**Disclaimer** The following blog is a parody. For avoidance of doubt, Otto von Quarzis is NOT a prophet and his former Rules Firm is NOT a law firm, does not provide legal advice, and, you know... isn't real. Carry on.

Saturday, August 30, 2014

On Being Heroic

This was to be the obligatory "post-first play through of D&D 5e" post (as an astute reader might tell from the time stamp... it got diverted).  However, last night my friends and I played through another 5th Edition D&D adventure that brought a germ of an idea I had in our first D&D Starter Set Adventure - in that adventure one of our player's characters died.  It was quite the legitimate death too.  He had almost been killed before, but our cleric saved him (good thing too... he was on his second failed death roll - the dice were not kind that night).  His actual death came in a fair end of the day's adventure fight.  And THAT was going to be what my original post was about, except, he said something before he died...

"I don't care.  If I'm a hero and I do heroic stuff, if I die, I die."

I'm certainly paraphrasing here (I was on my second beer... Keegan Ale's Joe Mamas Milk - very good by the way, highly recommend), but you get the point.  This player called out something that I had forgotten, which is - in really heroic stories, people often die.  The "old school" D&D seemed to know this, and hence, monstrosities like Tomb of Horrors were born.  Perhaps, it is just me - but, it has seemed lately that games have steered farther and farther away from player's deaths and characters that can easily die (more on this concept below).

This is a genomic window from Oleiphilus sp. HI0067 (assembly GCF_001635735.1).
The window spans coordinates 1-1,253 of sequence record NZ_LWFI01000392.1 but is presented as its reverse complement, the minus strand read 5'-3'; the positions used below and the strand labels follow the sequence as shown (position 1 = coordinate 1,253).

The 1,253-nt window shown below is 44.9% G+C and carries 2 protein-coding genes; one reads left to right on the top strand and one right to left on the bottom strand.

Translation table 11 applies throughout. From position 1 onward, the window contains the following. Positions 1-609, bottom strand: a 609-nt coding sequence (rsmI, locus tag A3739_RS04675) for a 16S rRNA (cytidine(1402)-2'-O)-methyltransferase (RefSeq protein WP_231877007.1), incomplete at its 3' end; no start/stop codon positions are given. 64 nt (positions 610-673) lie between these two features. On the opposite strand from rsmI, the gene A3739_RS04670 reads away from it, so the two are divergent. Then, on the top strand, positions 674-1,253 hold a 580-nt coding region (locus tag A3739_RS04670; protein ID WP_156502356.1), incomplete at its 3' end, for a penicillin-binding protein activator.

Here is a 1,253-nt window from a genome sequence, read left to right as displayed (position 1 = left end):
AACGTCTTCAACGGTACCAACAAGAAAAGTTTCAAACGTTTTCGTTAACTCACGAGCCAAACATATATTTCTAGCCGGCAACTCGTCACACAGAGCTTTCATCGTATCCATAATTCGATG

Last night, I was reminded of this, as my wizard was reduced to half hit points in one blow (and he's at level 4 - which even with the older editions was nothing to scoff at).  Now, to set the stage even further - he did an incredibly stupid thing.  He ran up to a fire giant, and began poking and prodding it so that he could study its physiology and make notes in a series of books he is writing on fantastic creatures. Needless to say, that him even just being alive owes itself to a seriously fortunate stroke of luck (and some creative use of the divination portend power).  So there you have it - two different results, but both based on actions that we ourselves as player would never have done - but our characters totally would have.1  These actions, I like to call "heroic actions."